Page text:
Kershaw previously won the award in 2011, receiving 27 first-place votes (of 32) and 207 points, and was the runner-up last year (two first-place votes, 96 points) behind New York's R.A. Dickey (209 points).
"Congratulations to Clayton on his second Cy Young Award in three years," said Dodger President and CEO Stan Kasten. "This is an extraordinary accomplishment by an incredible player and person. I'm sure that when our fans discuss the long legacy of great Dodger pitchers, the name Kershaw will stand convincingly alongside Koufax, Drysdale, Newcombe, Sutton, Valenzuela and Hershiser."
"Once again, Clayton Kershaw has shown the world that he is the best pitcher in Major League Baseball," said Dodger Owner Earvin "Magic" Johnson. "I'm so proud of his accomplishments both on and off the field. He is everything a true Dodger represents and the city of Los Angeles should take tremendous pride in that."
A Dodger has now won the award a Major League-best 11 times as Kershaw joins Sandy Koufax as the only pitchers in franchise history with multiple Cy Young Awards. Overall, Kershaw is just the 17th all-time pitcher to win multiple Cy Youngs since the award was instituted in 1956 and the fifth to win the honor twice before the age of 26, joining Denny McClain (1968-69), Bret Saberhagen (1985, 1989), Roger Clemens (1986-87) and Tim Lincecum (2008-09).
"Congratulations to Clayton on a great year and a most deserving Cy Young honor," said Dodger Hall of Famer Sandy Koufax, who won Cy Young Awards in 1963, 1965 and 1966. "This is the second of many more to come. He's got quite a future ahead of him."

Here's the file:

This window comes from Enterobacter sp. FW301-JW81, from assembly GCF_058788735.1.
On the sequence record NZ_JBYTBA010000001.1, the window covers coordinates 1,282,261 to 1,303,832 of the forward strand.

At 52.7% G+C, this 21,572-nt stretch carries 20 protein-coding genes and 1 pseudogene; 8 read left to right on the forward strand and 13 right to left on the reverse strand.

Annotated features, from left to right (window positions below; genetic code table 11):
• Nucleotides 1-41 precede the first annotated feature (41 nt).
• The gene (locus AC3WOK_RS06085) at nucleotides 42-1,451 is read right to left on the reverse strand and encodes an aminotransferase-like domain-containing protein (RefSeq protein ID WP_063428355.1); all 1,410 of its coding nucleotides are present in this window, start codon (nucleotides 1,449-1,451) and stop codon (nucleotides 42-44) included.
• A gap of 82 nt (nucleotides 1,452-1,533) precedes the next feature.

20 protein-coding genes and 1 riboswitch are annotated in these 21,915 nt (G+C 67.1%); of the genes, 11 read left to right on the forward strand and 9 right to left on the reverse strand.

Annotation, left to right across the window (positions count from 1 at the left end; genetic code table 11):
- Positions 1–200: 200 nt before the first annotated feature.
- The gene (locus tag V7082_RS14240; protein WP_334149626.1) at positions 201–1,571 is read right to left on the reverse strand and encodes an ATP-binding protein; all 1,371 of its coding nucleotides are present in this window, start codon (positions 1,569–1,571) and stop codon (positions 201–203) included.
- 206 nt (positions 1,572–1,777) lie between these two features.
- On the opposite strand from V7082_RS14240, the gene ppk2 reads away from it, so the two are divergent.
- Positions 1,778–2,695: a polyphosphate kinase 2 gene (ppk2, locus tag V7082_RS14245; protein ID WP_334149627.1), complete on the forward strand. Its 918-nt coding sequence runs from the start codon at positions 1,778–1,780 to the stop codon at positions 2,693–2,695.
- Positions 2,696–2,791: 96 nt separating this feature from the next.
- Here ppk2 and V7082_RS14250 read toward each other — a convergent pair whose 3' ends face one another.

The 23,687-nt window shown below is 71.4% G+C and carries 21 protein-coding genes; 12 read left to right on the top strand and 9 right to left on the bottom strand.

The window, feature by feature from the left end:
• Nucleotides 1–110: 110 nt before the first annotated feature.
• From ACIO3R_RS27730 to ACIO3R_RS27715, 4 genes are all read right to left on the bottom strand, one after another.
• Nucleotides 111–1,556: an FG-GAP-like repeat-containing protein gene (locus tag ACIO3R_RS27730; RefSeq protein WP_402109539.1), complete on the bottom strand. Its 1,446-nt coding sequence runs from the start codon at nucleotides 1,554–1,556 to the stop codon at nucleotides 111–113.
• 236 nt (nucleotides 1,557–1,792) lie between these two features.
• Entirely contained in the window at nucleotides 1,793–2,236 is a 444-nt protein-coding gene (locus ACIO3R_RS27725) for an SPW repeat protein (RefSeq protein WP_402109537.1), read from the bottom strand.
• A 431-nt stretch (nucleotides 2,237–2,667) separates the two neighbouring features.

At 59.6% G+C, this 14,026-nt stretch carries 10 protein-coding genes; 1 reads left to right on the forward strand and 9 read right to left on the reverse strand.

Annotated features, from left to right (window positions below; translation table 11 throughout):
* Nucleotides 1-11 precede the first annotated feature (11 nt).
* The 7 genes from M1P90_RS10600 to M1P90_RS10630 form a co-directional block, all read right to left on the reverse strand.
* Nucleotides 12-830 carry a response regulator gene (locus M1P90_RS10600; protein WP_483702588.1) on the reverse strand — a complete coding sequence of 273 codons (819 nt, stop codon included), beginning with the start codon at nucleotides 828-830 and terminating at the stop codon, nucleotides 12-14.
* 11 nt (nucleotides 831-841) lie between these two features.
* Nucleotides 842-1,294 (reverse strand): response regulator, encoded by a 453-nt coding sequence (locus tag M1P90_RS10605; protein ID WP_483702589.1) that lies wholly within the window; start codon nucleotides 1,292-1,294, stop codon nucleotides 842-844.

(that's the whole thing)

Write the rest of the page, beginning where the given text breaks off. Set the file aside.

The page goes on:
Kershaw went 16-9 with a Major League-leading 1.83 ERA in 33 starts this season, becoming just the third pitcher since 1900 to top the big leagues in ERA in three consecutive seasons along with Lefty Grove (Philadelphia Athletics, 1929-31) and Greg Maddux (Atlanta Braves, 1993-95). Among pitchers with more than 220.0 innings in a single season, Kershaw's ERA was the lowest by a Major Leaguer since Dwight Gooden's 1.53 mark in 1985 and overall, he was just the third qualifying pitcher since 2000, joining Clemens (1.87, 2005 Houston) and Pedro Martinez (1.74, 2000 Boston), and second all-time Los Angeles Dodger hurler to post a sub-2.00 ERA (Koufax, three times: 1963, 1964, 1966).
Kershaw also led the Majors this season with a 0.92 WHIP and ranked among the NL leaders in wins (T-3rd), strikeouts (232, 1st), opponents' batting average (.195, 2nd), quality starts (27, 1st), shutouts (2, T-1st), complete games (3, T-3rd), pickoffs (7, 2nd) and innings pitched (236.0, 2nd).
"It is a great achievement and recognition of one of the finest pitchers and people in the game," said Dodger General Manager Ned Colletti.
The 25-year-old commenced his third-consecutive All-Star season with a shutout of the Giants on Opening Day, his third consecutive Opening Day start for the Dodgers and, with 16.0 scoreless innings during the season's opening week, was named the NL's Pitcher of the Week. Kershaw also won league honors in July, when he was selected NL Pitcher of the Month with a 4-1 record and a 1.34 ERA (7 ER/47.0 IP) in six starts in the month.
Kershaw was previously honored this year with the Roy Campanella Award as the "most inspirational Dodger," the Players Choice Award for Outstanding National League Pitcher, a selection to Sporting News' NL All-Star Team and the Warren Spahn Award as the game's top left-hander.
Kershaw has gone 77-46 in 184 games (182 starts) in six professional seasons and since making his MLB debut in 2008, he leads the Majors with a 2.60 ERA and a .211 opponents' batting average. His career ERA is the lowest among pitchers with at least 1000.0 innings pitched and 100 starts since the start of the Live Ball Era in 1920. Kershaw was originally selected by the Dodgers in the first round (seventh overall) in the 2006 First-Year Player Draft out of Highland Park (Texas) High School.